The camera is mounted due west from the job site, the the middle window of the house in the upper right corner.
Big thanks to Alex and Alison who are hosting the camera & associated equipment smack dab in the middle of their living room (OK, not really, but off to the side under the window, but obnoxious none the less). They're also generous enough to give me net access.
The camera is a generic video camera mounted on a tripod & attached to an SiliconGraphics box running IRIX 6.5. Every minute from 6:00 a.m. through 6:00 p.m. the computer grabs the picture. Here's the process and software involved:
That's easy enough. Once on casadeyork
Every night the movies are made using mpeg_encode. Three movies are made (small, medium, and large) which takes about 45 minutes.
Once all of the mpegs are created, the medium one is converted into an uncompressed quicktime movie using mpeg2qt, again custom software because I couldn't find anything else out there though I'm sure it exists. It relies on mpeglib and the Quicktime4Linux library. The results are fed through RealProducer Pro to create the streaming video. This takes another 20-30 minutes. I include the mpegs on the site because the quality of the streaming video is a lot lower.
30 June: added RealVideo streaming video. While researching this, everything pointed to using RealVideo, so there I am.
RealProducer Pro costs $125. The basic version will only create 28.8Kbit streams and I wanted something a bit better.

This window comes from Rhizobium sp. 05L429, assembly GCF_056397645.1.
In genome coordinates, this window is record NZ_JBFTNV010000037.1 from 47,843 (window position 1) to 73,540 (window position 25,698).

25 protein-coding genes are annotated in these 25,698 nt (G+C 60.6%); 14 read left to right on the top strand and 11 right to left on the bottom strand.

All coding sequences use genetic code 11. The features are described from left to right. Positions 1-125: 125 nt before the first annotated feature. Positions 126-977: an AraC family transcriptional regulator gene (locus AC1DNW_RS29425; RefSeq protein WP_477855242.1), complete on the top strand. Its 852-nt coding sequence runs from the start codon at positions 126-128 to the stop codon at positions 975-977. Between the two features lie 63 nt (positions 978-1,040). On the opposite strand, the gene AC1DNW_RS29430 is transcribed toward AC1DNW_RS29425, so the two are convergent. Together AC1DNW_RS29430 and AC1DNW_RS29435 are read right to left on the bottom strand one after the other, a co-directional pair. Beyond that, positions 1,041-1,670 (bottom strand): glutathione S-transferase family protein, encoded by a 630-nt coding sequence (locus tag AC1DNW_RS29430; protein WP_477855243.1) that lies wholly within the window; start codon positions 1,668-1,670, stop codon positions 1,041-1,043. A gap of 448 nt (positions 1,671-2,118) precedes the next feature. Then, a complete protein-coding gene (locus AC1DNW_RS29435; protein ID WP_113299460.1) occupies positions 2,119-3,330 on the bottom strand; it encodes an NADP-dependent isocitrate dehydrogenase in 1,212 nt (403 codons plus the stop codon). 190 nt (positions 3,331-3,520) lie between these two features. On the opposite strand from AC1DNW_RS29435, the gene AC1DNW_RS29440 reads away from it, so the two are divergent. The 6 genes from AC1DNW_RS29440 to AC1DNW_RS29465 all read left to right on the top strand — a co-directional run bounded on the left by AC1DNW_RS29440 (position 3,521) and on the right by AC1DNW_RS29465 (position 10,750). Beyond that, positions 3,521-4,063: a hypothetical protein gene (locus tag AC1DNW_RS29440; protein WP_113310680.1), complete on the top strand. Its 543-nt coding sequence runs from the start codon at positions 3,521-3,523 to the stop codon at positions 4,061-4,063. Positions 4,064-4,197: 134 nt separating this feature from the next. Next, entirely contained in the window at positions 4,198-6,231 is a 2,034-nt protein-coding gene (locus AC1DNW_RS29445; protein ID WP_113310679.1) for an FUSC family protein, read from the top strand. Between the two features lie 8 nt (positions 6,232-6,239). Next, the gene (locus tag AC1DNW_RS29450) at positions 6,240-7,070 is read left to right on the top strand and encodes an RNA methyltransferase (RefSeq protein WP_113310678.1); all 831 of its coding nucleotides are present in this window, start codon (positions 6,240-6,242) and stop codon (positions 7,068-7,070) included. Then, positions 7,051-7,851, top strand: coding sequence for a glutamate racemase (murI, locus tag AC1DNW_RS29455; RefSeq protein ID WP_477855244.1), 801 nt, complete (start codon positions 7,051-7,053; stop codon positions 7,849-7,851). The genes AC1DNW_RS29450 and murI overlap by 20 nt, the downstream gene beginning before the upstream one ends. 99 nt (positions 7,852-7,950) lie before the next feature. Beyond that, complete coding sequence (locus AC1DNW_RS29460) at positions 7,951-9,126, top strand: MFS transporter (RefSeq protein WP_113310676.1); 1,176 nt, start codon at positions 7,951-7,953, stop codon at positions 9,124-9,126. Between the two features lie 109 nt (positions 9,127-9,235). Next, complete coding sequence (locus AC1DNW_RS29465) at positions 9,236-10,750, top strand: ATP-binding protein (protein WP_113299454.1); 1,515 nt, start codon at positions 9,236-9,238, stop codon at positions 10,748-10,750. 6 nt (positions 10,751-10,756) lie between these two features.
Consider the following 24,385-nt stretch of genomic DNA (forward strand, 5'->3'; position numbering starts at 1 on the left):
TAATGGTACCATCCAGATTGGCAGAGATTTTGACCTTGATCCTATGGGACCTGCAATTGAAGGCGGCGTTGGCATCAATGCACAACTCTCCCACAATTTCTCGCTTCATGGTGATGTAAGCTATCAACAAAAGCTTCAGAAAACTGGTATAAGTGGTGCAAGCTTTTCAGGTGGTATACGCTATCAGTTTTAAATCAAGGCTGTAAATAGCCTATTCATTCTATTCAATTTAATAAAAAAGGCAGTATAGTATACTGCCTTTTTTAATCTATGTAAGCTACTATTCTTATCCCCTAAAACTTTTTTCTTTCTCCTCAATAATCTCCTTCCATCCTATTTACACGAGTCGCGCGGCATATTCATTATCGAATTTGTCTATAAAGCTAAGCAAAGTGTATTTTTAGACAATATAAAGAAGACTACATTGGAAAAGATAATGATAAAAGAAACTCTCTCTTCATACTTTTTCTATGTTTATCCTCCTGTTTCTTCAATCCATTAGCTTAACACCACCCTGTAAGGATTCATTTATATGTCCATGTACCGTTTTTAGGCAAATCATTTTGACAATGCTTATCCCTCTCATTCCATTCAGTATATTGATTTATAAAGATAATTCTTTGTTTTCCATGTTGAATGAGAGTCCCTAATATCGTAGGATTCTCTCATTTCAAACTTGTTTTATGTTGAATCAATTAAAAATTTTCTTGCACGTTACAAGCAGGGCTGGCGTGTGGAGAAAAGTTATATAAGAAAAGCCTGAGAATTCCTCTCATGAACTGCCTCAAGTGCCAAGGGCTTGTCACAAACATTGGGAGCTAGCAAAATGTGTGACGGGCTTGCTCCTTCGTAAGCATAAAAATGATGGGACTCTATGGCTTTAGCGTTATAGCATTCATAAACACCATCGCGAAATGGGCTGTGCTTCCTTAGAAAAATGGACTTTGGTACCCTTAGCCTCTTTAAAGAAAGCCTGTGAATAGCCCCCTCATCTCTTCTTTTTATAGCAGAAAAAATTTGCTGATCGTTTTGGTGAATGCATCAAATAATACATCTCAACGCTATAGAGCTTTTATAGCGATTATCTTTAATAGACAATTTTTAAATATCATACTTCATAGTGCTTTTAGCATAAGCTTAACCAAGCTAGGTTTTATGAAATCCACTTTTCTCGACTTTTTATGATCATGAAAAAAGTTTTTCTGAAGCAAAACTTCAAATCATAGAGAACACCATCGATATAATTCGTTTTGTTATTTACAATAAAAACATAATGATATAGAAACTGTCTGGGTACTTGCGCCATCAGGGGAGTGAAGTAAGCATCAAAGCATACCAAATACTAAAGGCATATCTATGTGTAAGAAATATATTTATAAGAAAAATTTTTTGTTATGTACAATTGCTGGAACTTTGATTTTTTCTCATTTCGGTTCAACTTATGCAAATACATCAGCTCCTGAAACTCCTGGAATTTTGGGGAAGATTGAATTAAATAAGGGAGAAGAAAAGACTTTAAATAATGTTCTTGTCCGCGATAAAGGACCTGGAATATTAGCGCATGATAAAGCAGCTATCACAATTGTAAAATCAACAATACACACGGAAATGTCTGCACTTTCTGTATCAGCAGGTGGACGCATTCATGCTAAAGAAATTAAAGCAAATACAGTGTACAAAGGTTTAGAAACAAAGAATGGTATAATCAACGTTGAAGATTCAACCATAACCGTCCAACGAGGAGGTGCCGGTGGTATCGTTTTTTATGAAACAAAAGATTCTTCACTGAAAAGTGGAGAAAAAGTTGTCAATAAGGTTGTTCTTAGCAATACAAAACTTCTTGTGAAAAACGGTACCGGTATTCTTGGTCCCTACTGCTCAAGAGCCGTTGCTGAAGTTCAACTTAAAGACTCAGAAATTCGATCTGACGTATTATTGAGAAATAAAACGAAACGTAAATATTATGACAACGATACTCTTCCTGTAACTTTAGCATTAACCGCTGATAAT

I also needed a streaming server. For this I used SureStream, also from real.com. Great software. Easy to use, Web front end, all the bells and whistles. For this I'm using the Basic version which allows a maximum of 25 simultaneous connections and expires after one year. I looked into the full version. It costs $1995. I don't think so. Great software, but a bit expensive for this hobby site.
Latest details (12 September) A new camera was installed last Thursday. unfortunately, it sends the status out the video port. Why? Who know's! I went around to a few places on Saturday to see what can be done about this. Apparently only the really high-end cameras do not do this. Aargh! The salesman couldn't understand why I didn't want to spend $800+ on a camera I only intend to use for a few months.
Alex apparently mucked with it a bit, because he got some of the stuff cleared off. Here's what's left:
The blinking cassette and the SP are nestled in the trees to the left. They're not as easy to see.